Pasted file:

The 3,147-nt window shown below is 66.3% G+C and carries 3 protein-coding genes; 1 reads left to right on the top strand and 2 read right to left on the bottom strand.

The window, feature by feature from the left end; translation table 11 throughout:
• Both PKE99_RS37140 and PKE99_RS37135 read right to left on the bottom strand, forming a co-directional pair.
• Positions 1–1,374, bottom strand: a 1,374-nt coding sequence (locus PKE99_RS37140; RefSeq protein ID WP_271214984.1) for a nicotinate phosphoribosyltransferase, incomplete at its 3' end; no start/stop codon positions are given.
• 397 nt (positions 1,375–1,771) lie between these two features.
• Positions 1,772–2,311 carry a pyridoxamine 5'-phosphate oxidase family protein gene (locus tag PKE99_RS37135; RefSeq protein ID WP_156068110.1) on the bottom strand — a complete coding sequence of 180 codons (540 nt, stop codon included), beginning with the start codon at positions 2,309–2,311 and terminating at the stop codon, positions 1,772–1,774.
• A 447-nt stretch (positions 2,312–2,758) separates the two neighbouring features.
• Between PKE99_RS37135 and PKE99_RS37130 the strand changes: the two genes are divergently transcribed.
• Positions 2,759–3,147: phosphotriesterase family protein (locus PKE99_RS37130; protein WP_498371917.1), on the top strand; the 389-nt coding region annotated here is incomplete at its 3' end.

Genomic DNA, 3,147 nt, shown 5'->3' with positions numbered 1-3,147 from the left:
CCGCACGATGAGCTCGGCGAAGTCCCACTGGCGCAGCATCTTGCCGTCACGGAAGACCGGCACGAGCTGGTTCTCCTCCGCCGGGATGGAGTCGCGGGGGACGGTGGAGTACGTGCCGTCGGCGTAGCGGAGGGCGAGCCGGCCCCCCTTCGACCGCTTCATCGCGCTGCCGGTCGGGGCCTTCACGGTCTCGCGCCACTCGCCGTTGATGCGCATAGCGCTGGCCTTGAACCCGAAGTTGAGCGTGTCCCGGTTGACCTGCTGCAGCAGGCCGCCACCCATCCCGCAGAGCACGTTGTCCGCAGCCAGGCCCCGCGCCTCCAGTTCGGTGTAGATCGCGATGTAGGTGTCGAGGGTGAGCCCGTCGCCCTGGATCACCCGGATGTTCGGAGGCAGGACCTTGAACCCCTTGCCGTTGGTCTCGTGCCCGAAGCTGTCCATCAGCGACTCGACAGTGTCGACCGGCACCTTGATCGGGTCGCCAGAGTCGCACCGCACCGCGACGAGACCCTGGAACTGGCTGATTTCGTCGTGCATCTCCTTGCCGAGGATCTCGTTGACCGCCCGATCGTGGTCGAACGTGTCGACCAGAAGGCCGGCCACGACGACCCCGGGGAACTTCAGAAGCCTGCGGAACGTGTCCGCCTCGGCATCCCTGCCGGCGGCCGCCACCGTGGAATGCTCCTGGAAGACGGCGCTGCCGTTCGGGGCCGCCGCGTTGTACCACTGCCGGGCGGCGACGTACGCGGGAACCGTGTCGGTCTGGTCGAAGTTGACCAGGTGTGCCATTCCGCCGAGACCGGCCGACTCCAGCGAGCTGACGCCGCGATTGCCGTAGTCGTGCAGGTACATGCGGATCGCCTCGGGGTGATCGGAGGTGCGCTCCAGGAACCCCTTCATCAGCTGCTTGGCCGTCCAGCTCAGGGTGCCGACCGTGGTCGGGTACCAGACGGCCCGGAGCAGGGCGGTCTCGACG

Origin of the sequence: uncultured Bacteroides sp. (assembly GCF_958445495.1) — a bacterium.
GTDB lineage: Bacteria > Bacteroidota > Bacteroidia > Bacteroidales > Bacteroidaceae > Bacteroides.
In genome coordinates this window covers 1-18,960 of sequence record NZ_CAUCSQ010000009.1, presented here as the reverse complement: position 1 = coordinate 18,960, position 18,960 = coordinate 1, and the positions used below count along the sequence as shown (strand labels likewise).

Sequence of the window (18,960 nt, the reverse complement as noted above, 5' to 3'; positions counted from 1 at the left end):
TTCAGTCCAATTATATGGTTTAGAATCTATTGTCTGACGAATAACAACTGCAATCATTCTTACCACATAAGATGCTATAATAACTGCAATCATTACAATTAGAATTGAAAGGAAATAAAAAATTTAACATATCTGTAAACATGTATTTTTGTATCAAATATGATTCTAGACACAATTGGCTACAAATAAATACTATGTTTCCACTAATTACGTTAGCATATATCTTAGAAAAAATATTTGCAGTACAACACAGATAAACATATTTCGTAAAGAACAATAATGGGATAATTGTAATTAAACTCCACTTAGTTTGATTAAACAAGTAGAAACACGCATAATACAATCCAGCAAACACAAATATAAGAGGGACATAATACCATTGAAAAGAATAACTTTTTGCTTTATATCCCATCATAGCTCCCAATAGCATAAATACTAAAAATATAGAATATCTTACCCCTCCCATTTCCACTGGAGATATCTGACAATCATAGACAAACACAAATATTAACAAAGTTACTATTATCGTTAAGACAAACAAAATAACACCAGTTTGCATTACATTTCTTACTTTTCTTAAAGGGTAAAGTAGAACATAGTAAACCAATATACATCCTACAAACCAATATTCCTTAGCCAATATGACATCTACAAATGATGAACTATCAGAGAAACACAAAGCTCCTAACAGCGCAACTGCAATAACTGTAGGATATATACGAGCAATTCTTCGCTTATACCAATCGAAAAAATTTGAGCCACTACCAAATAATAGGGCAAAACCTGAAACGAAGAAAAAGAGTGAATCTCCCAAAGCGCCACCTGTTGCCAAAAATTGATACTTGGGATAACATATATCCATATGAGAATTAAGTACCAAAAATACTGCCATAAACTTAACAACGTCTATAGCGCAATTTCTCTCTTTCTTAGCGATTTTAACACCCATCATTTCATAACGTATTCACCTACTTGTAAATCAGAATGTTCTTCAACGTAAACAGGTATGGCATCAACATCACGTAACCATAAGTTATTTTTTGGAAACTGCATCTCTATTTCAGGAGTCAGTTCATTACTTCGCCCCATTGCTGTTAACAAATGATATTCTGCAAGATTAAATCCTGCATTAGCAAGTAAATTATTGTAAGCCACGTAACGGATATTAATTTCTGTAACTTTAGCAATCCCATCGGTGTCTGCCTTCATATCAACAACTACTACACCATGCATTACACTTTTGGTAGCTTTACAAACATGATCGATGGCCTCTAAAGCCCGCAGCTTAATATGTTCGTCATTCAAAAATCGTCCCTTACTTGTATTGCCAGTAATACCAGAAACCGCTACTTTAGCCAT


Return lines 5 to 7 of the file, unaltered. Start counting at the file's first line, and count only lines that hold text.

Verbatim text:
• 397 nt (positions 1,375–1,771) lie between these two features.
• Positions 1,772–2,311 carry a pyridoxamine 5'-phosphate oxidase family protein gene (locus tag PKE99_RS37135; RefSeq protein ID WP_156068110.1) on the bottom strand — a complete coding sequence of 180 codons (540 nt, stop codon included), beginning with the start codon at positions 2,309–2,311 and terminating at the stop codon, positions 1,772–1,774.
• A 447-nt stretch (positions 2,312–2,758) separates the two neighbouring features.